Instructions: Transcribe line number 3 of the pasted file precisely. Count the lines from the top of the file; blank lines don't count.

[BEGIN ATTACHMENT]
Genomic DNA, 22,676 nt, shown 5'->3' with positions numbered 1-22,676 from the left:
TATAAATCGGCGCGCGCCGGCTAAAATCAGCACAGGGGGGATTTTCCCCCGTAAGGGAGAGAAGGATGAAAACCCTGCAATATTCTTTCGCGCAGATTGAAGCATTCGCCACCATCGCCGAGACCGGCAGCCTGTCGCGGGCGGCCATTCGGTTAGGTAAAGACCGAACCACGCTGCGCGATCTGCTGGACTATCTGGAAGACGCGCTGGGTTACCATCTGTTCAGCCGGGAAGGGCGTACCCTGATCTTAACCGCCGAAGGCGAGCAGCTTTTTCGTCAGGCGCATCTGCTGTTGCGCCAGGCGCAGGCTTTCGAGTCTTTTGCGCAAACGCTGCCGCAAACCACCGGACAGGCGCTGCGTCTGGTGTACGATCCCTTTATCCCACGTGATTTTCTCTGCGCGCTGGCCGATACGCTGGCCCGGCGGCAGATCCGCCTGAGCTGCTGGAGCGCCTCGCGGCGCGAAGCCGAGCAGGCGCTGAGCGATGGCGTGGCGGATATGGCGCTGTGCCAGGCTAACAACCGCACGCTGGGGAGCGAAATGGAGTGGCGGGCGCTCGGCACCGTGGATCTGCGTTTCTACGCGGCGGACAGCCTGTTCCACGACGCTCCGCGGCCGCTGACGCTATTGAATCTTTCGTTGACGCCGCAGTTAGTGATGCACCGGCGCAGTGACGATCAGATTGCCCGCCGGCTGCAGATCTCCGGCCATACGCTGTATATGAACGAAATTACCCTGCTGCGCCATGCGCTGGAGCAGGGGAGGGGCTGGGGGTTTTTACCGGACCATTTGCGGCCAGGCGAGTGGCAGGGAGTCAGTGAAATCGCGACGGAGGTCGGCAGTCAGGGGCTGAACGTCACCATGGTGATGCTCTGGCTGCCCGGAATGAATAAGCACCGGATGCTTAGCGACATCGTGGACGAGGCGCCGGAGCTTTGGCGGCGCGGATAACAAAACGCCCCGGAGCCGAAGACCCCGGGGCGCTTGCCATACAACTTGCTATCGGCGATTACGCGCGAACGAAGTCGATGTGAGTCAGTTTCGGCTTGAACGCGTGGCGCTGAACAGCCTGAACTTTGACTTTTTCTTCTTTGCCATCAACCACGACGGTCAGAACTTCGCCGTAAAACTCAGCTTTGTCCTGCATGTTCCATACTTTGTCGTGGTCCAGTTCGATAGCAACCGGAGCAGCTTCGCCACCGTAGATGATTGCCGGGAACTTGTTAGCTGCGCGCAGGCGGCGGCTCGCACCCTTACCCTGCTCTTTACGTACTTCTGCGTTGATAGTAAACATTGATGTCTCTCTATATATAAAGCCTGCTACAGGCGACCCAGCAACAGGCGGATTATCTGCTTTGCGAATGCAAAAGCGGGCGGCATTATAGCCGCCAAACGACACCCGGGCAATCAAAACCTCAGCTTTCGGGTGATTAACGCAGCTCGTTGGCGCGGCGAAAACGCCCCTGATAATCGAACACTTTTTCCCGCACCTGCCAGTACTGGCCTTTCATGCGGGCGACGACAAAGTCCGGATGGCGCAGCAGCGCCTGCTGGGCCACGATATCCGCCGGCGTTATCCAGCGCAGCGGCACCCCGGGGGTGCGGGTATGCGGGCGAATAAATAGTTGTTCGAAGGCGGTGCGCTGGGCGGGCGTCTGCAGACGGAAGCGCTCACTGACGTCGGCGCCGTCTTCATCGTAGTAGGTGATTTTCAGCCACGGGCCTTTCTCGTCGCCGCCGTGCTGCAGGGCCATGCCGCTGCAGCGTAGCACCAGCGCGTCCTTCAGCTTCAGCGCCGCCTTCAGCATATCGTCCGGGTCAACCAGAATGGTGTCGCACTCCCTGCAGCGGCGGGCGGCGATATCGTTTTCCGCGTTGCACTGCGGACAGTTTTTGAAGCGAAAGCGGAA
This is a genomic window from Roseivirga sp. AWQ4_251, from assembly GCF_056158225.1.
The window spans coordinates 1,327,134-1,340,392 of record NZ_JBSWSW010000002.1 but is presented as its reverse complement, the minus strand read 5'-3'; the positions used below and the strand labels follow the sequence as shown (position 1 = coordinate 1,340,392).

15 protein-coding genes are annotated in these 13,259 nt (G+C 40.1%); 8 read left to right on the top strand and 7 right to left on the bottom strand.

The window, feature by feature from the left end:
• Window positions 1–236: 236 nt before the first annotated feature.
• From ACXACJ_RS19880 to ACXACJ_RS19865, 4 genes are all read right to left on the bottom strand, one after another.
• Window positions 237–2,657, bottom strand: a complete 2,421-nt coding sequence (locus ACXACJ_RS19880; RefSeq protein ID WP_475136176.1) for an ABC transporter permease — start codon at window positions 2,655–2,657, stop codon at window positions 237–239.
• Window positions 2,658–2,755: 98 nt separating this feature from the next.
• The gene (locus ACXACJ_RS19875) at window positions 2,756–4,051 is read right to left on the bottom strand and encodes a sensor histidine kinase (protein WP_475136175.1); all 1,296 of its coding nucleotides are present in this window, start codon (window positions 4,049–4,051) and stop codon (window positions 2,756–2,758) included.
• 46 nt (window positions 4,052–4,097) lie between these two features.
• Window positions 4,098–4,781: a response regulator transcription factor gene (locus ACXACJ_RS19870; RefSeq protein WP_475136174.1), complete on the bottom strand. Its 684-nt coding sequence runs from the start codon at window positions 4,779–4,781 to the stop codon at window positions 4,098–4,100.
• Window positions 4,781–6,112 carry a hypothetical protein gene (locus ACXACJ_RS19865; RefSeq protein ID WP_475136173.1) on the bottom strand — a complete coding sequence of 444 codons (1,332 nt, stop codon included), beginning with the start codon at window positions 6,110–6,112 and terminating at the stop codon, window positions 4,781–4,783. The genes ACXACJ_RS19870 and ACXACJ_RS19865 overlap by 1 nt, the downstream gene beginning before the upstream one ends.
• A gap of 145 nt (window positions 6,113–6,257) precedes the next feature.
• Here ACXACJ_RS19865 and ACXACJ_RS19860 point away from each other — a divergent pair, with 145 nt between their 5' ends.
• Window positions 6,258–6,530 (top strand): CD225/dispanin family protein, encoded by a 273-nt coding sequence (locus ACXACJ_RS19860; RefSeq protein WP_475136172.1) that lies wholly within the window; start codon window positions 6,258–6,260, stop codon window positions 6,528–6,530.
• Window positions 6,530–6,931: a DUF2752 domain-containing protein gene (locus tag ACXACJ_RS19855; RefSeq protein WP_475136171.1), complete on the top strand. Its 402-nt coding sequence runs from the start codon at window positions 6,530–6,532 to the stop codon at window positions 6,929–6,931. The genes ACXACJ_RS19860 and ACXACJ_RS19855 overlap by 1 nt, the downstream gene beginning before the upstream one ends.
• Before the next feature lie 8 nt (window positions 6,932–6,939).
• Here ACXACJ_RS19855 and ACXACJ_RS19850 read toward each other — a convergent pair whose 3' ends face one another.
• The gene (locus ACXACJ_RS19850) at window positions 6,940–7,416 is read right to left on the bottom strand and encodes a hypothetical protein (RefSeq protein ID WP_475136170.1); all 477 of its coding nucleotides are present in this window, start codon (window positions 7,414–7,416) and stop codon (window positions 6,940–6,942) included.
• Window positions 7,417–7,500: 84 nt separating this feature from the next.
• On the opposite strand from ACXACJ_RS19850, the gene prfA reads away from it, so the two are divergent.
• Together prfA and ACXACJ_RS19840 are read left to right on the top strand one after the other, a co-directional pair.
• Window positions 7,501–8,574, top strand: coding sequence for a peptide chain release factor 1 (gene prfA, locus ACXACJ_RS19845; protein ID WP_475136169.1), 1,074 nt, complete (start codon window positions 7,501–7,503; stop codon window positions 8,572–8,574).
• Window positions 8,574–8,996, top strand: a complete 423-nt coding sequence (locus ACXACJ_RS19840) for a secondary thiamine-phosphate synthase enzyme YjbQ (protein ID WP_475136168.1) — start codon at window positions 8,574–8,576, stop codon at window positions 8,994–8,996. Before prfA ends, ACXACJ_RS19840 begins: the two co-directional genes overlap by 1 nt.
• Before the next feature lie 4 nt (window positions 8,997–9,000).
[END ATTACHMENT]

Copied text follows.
This is a genomic window from Roseivirga sp. AWQ4_251, from assembly GCF_056158225.1.